Necessity and innovation

A couple of years ago I started writing a CMS. I wasn’t happy with any that I had found, and I was convinced that I could do a better job. the first iteration was light and fast, database driven, and extremely customizable. But it still required too much hand coding.

I learned a ton from that attempt, so I decided to give it another go. Version 2.0 would be modular and extensible. I decided to build a module for every feature I wanted but hadn’t found in a CMS. I was well on my way to the CMS dreams are made of when my external hard drive bit the big one, leaving me with no backup. Then my laptop was stolen, and my CMS was gone forever. 2.0 never made it to a production server.

I was distraught. All my efforts wasted. All my anticipation was for naught. I realize that it was my fault. I was the one without sufficient backups. I was the one that assumed a trunk was a safe place to leave a laptop. I could take full responsibility. But that couldn’t take away my loss.

I decided to give the open source community another shot. I went on a quest for the perfect CMS.

Somewhere along the way I realized that I didn’t need a CMS, I needed a CMS toolkit, and that Drupal was just the toolkit for me.

A short tangent: In one of my early Computer Science courses, we were taught a couple of basic sorting algorithms, then given the task of implementing a column sort, a generalization of an odd-even mergesort. Which actual sorting algorithm to use in the column sort was left to us. Some used a bubble sort, some a quicksort. I invented my own. Or so I thought. It was very fast. While a bubble sort has a complexity of n2, mine was 2n for the data set we were worried about. As it turns out, all I did was rediscover the radix sort.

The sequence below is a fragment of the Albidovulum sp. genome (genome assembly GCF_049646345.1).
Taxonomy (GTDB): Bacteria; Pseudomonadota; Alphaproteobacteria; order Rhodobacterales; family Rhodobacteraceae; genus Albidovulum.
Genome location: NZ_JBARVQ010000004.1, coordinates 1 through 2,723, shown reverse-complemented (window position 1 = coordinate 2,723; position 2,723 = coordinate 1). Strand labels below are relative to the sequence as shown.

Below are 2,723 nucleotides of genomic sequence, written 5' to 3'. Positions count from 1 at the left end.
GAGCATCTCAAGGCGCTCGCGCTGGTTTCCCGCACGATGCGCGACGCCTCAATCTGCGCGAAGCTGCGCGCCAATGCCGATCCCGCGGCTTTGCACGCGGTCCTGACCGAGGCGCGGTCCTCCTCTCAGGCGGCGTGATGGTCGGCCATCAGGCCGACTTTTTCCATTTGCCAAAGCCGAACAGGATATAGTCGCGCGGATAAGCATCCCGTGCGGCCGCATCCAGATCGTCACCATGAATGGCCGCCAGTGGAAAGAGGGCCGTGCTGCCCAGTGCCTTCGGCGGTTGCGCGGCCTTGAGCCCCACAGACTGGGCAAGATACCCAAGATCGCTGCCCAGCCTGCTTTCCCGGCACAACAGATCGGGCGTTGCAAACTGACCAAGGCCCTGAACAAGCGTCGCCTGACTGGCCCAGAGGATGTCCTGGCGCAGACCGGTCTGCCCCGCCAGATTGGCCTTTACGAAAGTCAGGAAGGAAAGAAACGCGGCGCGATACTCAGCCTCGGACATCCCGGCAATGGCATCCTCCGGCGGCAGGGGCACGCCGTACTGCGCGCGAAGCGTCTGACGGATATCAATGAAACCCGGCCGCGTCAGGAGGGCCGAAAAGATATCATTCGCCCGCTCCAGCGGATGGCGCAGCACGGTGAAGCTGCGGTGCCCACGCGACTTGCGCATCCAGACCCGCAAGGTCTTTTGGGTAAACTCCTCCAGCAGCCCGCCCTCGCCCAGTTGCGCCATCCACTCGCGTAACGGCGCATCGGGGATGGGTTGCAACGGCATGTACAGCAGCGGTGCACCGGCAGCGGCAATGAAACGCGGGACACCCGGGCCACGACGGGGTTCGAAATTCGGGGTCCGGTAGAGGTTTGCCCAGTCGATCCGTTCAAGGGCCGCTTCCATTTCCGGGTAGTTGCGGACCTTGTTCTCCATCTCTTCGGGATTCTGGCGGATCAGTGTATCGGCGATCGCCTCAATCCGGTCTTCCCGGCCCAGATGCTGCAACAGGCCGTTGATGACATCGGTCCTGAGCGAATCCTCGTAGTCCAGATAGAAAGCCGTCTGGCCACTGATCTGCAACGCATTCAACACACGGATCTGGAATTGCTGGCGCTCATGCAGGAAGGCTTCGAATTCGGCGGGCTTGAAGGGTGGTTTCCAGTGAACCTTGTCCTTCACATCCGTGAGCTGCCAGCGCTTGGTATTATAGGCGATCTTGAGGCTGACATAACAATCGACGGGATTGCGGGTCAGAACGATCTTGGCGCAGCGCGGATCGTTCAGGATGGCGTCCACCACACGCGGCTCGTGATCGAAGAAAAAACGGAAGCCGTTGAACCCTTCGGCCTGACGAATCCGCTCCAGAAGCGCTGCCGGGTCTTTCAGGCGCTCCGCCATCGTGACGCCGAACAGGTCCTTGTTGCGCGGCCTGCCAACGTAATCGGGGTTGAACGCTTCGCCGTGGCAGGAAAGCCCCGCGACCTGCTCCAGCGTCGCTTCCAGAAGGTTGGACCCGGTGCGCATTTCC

In retrospect, when I designed and implemented my CMS, I wasn’t creating anything original. I would not have done a better job than the Drupal developers. But that’s the direction my project was headed. Given thousands of man hours and years of development, my CMS would have looked an awful lot like Drupal.

So what is original thought? Calculus, telescopes and photography are each credited to multiple simultaneous inventors. I’m not sure if I completely agree with Kroeber, Ogburn, et. al. on the subject, but it sure looks like the historical materialist’s perspective applies here. Technological advancement is a product of society. Inventions will happen, regardless of the vehicle. Necessity drives invention and innovation. My sorting algorithm and my CMS had each been done before. But when I was unable to find a readily apparent answer to a problem I faced, I too became an innovator, at least on a small, personal scale.